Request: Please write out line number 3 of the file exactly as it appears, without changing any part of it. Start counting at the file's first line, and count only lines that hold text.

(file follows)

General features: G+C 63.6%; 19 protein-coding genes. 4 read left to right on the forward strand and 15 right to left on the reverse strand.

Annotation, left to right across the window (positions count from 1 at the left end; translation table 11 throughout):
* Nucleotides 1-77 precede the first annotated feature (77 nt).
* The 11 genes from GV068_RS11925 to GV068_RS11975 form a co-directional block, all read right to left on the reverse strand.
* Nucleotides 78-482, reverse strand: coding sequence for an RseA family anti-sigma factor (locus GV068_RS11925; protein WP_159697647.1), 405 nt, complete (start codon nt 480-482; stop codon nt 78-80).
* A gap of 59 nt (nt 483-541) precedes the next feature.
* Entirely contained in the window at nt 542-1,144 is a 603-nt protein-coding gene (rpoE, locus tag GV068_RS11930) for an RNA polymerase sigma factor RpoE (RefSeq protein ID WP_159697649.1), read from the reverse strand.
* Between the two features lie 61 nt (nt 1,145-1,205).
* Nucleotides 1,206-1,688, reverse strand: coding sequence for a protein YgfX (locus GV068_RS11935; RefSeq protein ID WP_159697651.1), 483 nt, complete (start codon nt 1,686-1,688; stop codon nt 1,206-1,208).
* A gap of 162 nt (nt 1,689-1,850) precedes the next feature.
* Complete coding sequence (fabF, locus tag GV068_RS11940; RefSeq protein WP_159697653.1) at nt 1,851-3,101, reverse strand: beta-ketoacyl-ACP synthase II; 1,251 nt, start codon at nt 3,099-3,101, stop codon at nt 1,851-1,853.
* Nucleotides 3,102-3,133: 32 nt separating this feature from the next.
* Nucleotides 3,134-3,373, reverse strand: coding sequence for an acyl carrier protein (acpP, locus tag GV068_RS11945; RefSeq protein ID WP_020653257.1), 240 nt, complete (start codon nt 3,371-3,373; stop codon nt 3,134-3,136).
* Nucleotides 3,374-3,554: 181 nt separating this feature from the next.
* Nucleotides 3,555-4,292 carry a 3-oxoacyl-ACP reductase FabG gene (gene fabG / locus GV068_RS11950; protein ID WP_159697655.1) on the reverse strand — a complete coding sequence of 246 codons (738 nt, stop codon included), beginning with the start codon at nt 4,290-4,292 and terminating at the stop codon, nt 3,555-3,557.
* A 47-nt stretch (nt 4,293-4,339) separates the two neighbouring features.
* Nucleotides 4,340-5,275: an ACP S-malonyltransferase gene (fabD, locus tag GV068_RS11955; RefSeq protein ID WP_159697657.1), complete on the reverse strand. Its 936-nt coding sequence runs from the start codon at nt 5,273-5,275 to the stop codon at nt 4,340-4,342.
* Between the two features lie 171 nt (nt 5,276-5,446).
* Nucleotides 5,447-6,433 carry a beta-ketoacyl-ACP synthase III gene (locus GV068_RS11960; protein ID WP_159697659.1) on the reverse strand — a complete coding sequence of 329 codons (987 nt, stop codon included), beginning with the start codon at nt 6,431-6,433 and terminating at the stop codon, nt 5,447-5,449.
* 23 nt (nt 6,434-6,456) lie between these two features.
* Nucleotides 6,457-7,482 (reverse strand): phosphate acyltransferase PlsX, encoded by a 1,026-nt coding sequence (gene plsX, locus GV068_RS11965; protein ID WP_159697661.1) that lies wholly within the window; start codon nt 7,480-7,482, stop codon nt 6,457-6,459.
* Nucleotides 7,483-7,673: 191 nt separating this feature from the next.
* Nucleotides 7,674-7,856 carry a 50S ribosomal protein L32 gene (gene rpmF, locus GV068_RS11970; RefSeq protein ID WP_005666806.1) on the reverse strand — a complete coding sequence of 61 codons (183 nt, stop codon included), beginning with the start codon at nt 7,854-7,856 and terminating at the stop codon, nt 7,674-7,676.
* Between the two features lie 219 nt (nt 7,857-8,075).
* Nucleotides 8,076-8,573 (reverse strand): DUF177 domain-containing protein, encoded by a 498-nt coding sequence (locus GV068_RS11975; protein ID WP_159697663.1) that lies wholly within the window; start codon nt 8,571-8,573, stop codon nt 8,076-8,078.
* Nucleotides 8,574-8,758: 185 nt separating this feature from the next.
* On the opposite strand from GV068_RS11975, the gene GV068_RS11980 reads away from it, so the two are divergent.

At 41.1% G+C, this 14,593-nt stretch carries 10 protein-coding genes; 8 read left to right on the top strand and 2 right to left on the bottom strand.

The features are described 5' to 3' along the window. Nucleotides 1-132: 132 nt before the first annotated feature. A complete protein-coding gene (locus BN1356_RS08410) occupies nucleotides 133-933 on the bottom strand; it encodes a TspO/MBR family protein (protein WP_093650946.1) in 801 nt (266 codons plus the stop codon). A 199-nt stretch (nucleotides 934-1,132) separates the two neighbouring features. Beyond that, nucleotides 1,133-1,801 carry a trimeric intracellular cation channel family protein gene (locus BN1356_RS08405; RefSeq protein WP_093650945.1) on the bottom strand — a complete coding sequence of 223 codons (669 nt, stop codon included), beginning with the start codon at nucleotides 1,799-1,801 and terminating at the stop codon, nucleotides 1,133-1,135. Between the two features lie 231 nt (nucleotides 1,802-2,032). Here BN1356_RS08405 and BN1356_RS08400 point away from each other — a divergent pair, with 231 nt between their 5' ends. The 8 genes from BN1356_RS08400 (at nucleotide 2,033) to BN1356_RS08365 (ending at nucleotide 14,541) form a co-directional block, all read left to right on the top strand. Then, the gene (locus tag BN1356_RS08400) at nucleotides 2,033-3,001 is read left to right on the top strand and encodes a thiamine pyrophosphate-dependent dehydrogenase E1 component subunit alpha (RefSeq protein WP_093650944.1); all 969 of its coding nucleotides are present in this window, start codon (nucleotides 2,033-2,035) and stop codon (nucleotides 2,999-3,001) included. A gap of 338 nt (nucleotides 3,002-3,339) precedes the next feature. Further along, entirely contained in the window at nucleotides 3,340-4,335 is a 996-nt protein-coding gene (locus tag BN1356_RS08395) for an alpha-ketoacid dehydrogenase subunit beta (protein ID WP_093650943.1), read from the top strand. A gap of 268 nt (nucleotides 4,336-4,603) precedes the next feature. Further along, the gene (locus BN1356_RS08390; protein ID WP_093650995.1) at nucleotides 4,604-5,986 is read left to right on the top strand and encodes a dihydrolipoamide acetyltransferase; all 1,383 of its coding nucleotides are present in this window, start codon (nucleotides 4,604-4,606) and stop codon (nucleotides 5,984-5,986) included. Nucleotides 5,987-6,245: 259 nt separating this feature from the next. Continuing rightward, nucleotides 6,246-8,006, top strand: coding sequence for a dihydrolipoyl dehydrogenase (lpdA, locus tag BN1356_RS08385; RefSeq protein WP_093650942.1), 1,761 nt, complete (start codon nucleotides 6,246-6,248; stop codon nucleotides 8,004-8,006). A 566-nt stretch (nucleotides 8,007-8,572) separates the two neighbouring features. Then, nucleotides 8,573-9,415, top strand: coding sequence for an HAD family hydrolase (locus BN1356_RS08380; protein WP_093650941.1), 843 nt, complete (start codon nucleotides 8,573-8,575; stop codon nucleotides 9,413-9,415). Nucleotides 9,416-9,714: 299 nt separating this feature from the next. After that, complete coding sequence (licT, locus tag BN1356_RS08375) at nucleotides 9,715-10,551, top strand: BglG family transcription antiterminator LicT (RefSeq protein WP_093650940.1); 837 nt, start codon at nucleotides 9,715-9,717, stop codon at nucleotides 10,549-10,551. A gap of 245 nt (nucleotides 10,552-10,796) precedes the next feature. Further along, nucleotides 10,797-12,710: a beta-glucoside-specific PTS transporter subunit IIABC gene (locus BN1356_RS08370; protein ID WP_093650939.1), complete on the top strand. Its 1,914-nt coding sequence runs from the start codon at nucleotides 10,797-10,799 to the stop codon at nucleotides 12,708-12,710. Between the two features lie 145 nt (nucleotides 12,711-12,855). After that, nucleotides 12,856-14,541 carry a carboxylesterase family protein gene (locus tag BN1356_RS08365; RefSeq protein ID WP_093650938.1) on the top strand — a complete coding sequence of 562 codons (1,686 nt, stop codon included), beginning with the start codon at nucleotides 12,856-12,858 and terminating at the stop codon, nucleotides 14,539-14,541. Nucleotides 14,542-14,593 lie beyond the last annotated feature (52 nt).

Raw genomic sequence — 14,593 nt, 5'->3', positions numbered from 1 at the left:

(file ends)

* Nucleotides 1-77 precede the first annotated feature (77 nt).